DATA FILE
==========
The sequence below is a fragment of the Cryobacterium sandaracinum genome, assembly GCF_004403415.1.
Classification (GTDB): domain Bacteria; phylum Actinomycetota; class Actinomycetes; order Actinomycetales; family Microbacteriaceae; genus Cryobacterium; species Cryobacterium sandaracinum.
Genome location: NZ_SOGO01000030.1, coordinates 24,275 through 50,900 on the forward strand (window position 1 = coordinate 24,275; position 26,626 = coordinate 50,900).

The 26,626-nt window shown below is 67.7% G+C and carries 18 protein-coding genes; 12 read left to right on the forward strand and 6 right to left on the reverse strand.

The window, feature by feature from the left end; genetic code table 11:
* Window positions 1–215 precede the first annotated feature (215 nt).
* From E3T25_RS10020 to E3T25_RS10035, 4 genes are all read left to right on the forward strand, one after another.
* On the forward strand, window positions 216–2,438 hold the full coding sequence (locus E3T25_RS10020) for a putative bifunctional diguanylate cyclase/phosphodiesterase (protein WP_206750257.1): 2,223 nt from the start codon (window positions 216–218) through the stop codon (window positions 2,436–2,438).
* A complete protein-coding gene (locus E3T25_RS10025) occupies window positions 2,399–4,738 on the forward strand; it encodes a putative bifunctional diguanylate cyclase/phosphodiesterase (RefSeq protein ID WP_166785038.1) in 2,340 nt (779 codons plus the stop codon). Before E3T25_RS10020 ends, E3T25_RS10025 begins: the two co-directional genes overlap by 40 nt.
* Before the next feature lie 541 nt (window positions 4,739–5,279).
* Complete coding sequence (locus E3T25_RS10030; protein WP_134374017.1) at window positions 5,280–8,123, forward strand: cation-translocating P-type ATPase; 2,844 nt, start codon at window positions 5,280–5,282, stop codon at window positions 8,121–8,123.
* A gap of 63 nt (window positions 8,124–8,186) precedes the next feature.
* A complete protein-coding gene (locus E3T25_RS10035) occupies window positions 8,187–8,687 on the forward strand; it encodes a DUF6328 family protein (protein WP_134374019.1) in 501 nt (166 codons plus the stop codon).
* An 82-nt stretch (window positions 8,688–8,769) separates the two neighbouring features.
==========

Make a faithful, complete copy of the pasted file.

The sequence below is a fragment of the Cryobacterium sandaracinum genome, assembly GCF_004403415.1.
Classification (GTDB): domain Bacteria; phylum Actinomycetota; class Actinomycetes; order Actinomycetales; family Microbacteriaceae; genus Cryobacterium; species Cryobacterium sandaracinum.
Genome location: NZ_SOGO01000030.1, coordinates 24,275 through 50,900 on the forward strand (window position 1 = coordinate 24,275; position 26,626 = coordinate 50,900).

The 26,626-nt window shown below is 67.7% G+C and carries 18 protein-coding genes; 12 read left to right on the forward strand and 6 right to left on the reverse strand.

The window, feature by feature from the left end; genetic code table 11:
* Window positions 1–215 precede the first annotated feature (215 nt).
* From E3T25_RS10020 to E3T25_RS10035, 4 genes are all read left to right on the forward strand, one after another.
* On the forward strand, window positions 216–2,438 hold the full coding sequence (locus E3T25_RS10020) for a putative bifunctional diguanylate cyclase/phosphodiesterase (protein WP_206750257.1): 2,223 nt from the start codon (window positions 216–218) through the stop codon (window positions 2,436–2,438).
* A complete protein-coding gene (locus E3T25_RS10025) occupies window positions 2,399–4,738 on the forward strand; it encodes a putative bifunctional diguanylate cyclase/phosphodiesterase (RefSeq protein ID WP_166785038.1) in 2,340 nt (779 codons plus the stop codon). Before E3T25_RS10020 ends, E3T25_RS10025 begins: the two co-directional genes overlap by 40 nt.
* Before the next feature lie 541 nt (window positions 4,739–5,279).
* Complete coding sequence (locus E3T25_RS10030; protein WP_134374017.1) at window positions 5,280–8,123, forward strand: cation-translocating P-type ATPase; 2,844 nt, start codon at window positions 5,280–5,282, stop codon at window positions 8,121–8,123.
* A gap of 63 nt (window positions 8,124–8,186) precedes the next feature.
* A complete protein-coding gene (locus E3T25_RS10035) occupies window positions 8,187–8,687 on the forward strand; it encodes a DUF6328 family protein (protein WP_134374019.1) in 501 nt (166 codons plus the stop codon).
* An 82-nt stretch (window positions 8,688–8,769) separates the two neighbouring features.